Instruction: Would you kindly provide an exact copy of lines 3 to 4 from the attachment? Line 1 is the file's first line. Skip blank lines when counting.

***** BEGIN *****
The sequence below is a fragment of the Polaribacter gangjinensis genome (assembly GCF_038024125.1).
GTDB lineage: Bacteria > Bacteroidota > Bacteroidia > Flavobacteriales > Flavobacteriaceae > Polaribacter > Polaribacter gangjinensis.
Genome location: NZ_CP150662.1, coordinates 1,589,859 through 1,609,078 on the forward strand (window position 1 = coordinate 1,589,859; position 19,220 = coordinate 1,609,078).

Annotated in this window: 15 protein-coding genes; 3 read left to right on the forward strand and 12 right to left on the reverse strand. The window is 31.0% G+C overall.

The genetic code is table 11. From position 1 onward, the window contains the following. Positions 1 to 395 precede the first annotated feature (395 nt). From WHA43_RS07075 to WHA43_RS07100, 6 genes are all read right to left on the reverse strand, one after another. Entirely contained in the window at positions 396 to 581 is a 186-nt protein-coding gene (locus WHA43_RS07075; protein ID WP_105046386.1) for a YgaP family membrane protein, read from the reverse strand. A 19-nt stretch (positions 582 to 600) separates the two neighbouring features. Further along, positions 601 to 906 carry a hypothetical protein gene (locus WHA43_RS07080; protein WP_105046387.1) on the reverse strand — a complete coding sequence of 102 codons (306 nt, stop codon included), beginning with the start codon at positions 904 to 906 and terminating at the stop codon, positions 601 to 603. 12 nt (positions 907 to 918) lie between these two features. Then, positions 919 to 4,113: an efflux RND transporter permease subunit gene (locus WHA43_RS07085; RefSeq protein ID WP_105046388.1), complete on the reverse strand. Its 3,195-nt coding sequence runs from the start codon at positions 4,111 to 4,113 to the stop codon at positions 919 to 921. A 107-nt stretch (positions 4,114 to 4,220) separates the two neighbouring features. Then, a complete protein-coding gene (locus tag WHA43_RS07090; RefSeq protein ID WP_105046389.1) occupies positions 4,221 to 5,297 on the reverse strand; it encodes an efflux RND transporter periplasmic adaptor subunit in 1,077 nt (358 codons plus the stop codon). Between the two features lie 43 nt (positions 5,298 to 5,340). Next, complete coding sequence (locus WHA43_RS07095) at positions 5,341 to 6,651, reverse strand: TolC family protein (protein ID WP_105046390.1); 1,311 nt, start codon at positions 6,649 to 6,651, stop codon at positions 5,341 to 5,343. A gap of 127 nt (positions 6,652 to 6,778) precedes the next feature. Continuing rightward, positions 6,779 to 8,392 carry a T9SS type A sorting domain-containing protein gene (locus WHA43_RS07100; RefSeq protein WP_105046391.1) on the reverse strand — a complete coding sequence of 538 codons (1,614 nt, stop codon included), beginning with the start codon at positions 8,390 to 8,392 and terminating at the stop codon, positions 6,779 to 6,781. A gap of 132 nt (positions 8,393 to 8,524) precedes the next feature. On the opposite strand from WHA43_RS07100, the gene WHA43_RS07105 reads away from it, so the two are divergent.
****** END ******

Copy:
Genome location: NZ_CP150662.1, coordinates 1,589,859 through 1,609,078 on the forward strand (window position 1 = coordinate 1,589,859; position 19,220 = coordinate 1,609,078).

Annotated in this window: 15 protein-coding genes; 3 read left to right on the forward strand and 12 right to left on the reverse strand. The window is 31.0% G+C overall.